First, in the zero-sum game that is SAFETEA, any money taken from the core programs just means less for those programs to the states.
Second, in terms of the rationale for these two new categories, I would simply say that:
1. My state and others consider safety a priority and have always planned and implemented with that in mind. SAFETEA has new requirements for plans and analyses and reports before any money is apportioned to a state. I think we all are supportive of safety investment, but I believe the entire highway program has safety benefits and we need to increase investment and streamline the program to put safety benefits on the street. Is this new category going to help increase safety or make safety planning and implementation even more burdensome for the states? I think it’s the latter.
2. In the state of Montana, and I know this is true for other states as well, if a project is ready to-go-- it goes! Under my urging, my state DOT gets projects done and spends all our apportionments.
3. We don’t need extra requirements forcing us to get projects out quicker. We need streamlining to help us get projects out quicker. We need more money to do more projects to increase our mobility and create jobs.
So I find it ironic that a $1 billion category is created to move projects quickly when then 2 things we need in order to do that—money and streamlining--are absent from the bill.
I would just like to quickly list some other concerns I have about key provisions in SAFETEA.
RABA continues to be able to be negative. As long as there are cash balances in the Trust Fund, there is no reason RABA should ever be negative. In the MEGA FUND Act introduced in the 107th Congress, Senator Crapo and I call for a RABA that is driven by funds available rather than a prediction of revenue. I believe that that is the prudent course and I hope that the Committee will work towards that goal.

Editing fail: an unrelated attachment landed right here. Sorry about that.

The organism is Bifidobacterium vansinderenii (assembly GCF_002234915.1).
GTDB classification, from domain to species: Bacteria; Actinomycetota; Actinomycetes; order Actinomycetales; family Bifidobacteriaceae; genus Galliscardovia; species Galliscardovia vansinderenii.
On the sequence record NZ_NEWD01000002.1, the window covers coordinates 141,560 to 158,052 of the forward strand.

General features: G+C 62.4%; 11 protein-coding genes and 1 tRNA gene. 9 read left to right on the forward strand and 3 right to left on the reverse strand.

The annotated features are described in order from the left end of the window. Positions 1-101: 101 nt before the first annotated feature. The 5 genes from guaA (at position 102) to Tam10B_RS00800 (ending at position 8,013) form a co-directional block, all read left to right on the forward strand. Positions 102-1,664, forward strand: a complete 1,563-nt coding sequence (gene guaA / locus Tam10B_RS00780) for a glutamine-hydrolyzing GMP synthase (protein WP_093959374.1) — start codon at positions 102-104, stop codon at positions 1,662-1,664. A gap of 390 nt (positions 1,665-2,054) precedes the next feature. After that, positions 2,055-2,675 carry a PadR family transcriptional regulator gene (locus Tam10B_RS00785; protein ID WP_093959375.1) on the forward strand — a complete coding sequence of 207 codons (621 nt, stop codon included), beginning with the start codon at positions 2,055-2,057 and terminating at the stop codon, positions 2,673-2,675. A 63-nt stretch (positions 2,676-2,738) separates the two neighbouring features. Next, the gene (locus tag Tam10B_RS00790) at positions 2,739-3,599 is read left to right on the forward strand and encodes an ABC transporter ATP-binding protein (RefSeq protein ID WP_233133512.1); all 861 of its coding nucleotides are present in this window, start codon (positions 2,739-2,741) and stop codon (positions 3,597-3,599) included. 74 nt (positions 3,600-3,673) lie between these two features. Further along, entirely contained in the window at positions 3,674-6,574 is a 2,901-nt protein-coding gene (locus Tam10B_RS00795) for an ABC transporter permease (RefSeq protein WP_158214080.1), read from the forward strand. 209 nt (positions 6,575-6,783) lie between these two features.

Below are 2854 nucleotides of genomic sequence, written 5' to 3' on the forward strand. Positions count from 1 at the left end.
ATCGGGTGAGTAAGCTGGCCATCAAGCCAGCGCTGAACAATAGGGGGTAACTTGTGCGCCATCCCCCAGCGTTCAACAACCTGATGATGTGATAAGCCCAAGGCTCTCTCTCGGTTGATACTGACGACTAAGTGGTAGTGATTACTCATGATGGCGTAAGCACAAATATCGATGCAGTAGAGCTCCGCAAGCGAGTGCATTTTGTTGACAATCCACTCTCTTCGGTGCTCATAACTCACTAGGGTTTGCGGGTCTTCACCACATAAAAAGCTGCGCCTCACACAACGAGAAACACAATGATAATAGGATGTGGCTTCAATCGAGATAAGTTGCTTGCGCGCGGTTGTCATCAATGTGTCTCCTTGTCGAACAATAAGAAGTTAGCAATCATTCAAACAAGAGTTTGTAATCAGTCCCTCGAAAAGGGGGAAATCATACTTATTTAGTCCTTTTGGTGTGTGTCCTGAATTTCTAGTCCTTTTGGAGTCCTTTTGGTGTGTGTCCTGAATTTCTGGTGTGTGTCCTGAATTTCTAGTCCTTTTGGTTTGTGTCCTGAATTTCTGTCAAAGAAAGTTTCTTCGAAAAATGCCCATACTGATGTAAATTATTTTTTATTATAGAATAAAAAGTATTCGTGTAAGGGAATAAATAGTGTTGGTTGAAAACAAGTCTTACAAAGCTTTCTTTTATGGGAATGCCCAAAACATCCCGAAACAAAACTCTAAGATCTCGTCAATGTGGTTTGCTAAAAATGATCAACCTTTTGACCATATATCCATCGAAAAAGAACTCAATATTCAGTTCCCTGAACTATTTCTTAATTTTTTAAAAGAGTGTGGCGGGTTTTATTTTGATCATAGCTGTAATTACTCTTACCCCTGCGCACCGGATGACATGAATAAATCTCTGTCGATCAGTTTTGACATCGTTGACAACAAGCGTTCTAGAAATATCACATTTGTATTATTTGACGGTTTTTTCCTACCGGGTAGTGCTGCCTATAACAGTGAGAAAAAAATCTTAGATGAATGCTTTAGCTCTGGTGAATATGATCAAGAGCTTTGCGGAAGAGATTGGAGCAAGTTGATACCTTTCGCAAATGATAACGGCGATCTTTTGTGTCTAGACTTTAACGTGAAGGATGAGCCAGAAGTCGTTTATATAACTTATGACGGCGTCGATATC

I am also surprised that an administration that refuses to embrace a gas-tax increase would support the double taxation of highways with a provision that would allow tolling on existing interstates. These highways have already been paid for. This will help to put the trucking industry out of business.
I was also surprised to see that SAFETEA includes a provision that would allow commercialization at rest stops, effectively, putting localities and private truck stops in financial straits.
Yes, it’s true that states desperately need fiscal relief, but not on the backs of cities and of small businessmen.
I know that the propaganda for SAFETEA claimed that it was not making sweeping changes. That it was simply advancing the good ideas in TEA-21. That it was streamlining project delivery and giving states more flexibility.
But in the 391-page single-spaced document I saw, looking for improvements and simplification in those areas was like looking for a needle in a haystack.
I know that Mary Peters and Norm Mineta are longtime highway advocates and allies for a strong highway program. I would like to know where the Mineta/Peters bill is, because I can’t believe this is it.
Thank you Mr. Chairman